Wake Forest appoints new graduate school dean
June 13, 2007
Wake Forest University has appointed Lorna Grindlay Moore as dean of the Graduate School of Arts and Sciences. Moore is professor of anthropology and professor of health and behavioral sciences at the University of Colorado at Denver and Health Sciences Center.
Moore has also been appointed professor of public health sciences at the Wake Forest School of Medicine and professor of anthropology on the university’s Reynolda Campus.
She has taught at the University of Colorado at Denver since 1976, when she joined the anthropology department as an assistant professor.
Moore will be responsible for graduate programs on the university’s Reynolda and Bowman Gray campuses. On the Reynolda Campus, the Graduate School offers doctoral programs in biology, chemistry and physics, as well as master’s degree programs in a range of disciplines. On the Bowman Gray Campus, the Graduate School offers doctoral and master’s degree programs in the biomedical sciences.
"Wake Forest is an exciting place,” Moore said. “I think Wake Forest is poised to combine teaching and scholarship in new and even more productive ways and to become a national and international leader known for creating new synergy between the health, natural/physical and social sciences, the humanities and the arts. The strength of the Wake Forest environment, the many accomplishments of its faculty, and enormous capacity of its students convince me that there is little doubt that graduate education can be a key catalyst for enabling the university to move to the next level.”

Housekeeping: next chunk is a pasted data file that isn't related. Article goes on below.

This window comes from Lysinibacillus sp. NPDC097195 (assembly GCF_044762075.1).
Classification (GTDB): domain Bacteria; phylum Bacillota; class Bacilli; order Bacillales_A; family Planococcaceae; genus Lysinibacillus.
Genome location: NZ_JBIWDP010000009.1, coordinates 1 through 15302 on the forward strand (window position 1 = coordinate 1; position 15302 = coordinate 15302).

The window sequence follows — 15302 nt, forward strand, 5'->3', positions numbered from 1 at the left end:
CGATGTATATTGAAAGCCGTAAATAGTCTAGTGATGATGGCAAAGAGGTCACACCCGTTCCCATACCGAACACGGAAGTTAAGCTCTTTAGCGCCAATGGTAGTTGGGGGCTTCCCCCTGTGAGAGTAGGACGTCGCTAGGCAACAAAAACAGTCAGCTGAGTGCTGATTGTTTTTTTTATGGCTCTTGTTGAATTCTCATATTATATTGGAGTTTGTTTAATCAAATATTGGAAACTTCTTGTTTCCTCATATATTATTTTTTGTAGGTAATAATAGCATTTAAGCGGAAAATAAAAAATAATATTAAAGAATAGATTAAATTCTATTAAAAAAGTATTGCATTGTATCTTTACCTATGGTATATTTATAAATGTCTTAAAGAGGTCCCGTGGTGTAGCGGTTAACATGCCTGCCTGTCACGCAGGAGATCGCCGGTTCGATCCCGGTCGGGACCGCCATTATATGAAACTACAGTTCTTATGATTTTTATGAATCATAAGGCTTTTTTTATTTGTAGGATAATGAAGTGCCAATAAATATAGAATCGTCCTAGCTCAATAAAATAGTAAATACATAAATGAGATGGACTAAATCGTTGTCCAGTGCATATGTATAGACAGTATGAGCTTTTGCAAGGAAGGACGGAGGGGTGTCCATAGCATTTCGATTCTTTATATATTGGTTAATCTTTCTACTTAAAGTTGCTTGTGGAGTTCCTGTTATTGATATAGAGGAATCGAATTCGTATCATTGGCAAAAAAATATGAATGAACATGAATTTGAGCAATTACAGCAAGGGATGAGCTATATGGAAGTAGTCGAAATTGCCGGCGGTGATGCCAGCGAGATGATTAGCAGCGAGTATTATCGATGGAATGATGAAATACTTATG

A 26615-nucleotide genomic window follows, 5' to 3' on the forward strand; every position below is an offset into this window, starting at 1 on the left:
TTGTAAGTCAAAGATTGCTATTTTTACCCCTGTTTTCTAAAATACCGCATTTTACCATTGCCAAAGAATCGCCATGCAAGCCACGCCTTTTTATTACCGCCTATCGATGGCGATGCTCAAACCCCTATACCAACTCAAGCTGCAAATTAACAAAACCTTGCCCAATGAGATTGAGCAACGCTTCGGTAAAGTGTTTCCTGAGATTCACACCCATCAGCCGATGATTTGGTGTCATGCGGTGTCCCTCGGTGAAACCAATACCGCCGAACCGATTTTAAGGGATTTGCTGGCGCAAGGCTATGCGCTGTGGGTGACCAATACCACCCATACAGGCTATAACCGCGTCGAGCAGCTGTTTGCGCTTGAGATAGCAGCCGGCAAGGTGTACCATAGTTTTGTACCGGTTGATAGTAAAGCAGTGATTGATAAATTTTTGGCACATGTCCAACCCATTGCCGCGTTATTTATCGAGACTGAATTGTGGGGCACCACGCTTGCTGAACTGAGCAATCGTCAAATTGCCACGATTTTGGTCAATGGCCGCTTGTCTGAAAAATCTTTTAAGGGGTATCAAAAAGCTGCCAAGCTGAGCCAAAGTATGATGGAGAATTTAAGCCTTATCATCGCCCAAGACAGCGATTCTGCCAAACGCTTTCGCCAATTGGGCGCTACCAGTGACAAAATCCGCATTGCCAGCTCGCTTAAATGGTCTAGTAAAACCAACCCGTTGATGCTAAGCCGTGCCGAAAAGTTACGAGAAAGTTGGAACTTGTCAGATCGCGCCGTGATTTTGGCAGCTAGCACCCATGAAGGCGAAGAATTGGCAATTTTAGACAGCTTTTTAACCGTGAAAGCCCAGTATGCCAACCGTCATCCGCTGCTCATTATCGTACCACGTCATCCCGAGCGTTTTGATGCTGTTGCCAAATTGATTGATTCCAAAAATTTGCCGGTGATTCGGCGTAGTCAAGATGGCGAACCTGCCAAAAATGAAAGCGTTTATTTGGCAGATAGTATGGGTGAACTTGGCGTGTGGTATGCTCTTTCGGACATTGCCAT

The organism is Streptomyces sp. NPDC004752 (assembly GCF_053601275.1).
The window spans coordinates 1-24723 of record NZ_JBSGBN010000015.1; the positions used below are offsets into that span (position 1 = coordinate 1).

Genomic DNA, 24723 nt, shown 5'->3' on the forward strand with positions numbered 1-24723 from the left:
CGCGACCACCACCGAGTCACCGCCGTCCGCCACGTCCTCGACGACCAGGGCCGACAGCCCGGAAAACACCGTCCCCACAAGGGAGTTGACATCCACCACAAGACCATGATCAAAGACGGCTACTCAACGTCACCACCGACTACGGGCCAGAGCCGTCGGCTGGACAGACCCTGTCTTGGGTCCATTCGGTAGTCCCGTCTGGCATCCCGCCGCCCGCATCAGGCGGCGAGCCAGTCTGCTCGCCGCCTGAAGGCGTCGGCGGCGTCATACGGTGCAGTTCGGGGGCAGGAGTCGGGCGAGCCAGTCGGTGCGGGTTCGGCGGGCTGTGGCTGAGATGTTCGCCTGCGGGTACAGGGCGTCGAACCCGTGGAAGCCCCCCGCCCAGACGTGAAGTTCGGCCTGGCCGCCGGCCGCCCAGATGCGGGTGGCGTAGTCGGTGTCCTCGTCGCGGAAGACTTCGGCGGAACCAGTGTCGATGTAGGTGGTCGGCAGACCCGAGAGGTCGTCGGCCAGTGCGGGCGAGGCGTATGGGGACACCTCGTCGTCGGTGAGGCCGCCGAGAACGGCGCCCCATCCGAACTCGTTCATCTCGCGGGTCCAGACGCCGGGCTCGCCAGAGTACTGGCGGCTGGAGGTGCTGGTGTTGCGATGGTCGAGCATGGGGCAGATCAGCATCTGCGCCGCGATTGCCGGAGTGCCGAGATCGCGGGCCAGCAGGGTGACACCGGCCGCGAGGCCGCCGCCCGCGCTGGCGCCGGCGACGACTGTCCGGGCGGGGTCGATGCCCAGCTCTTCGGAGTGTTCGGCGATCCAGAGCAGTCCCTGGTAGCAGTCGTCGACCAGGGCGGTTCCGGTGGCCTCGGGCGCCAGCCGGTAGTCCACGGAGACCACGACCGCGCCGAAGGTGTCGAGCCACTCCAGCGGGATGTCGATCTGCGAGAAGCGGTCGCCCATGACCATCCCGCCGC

Moore begins serving as dean July 1. She succeeds Gordon Melson, who served as dean for 15 years. Cecilia Solano has served as interim dean since Melson retired in the summer of 2006.
"I look forward to working with Dr. Moore as our new graduate dean,” said Jill Tiefenthaler, Wake Forest’s newly appointed provost. “We have wonderful opportunities to continue to build our graduate programs and Dr. Moore brings the leadership capacity, experience and collaborative style to make that happen.”
Mark Welker, associate provost for research at Wake Forest, chaired a committee that conducted a nationwide search to fill the dean position.
"Dr. Moore is a nationally and internationally recognized scientist and academic leader,” said William B. Applegate, dean of Wake Forest School of Medicine and senior vice president of Wake Forest University Health Sciences. “In addition, she has had a great track record for attracting funding from the National Institutes of Health over many years. Dr. Moore will be a great role model for our students and faculty.”
Moore’s research interests center on the health effects of high altitude. She has authored dozens of journal articles on such topics as the effects of high altitude on low birth weight, high altitude pregnancy and chronic mountain sickness.
At the University of Colorado, she has taught courses in women’s health, biological anthropology, human ecology and other areas. She served as chair of the anthropology department from 1992-98. Moore also served on the steering committee for the Center for Women’s Health Research.
Moore earned her doctoral degree in anthropology and human genetics from the University of Michigan at Ann Arbor. She earned a Bachelor of Arts degree from Smith College and a master’s degree from the University of Michigan at Ann Arbor.
She has served as president of the Human Biology Association and vice president of the American Association of Physical Anthropology.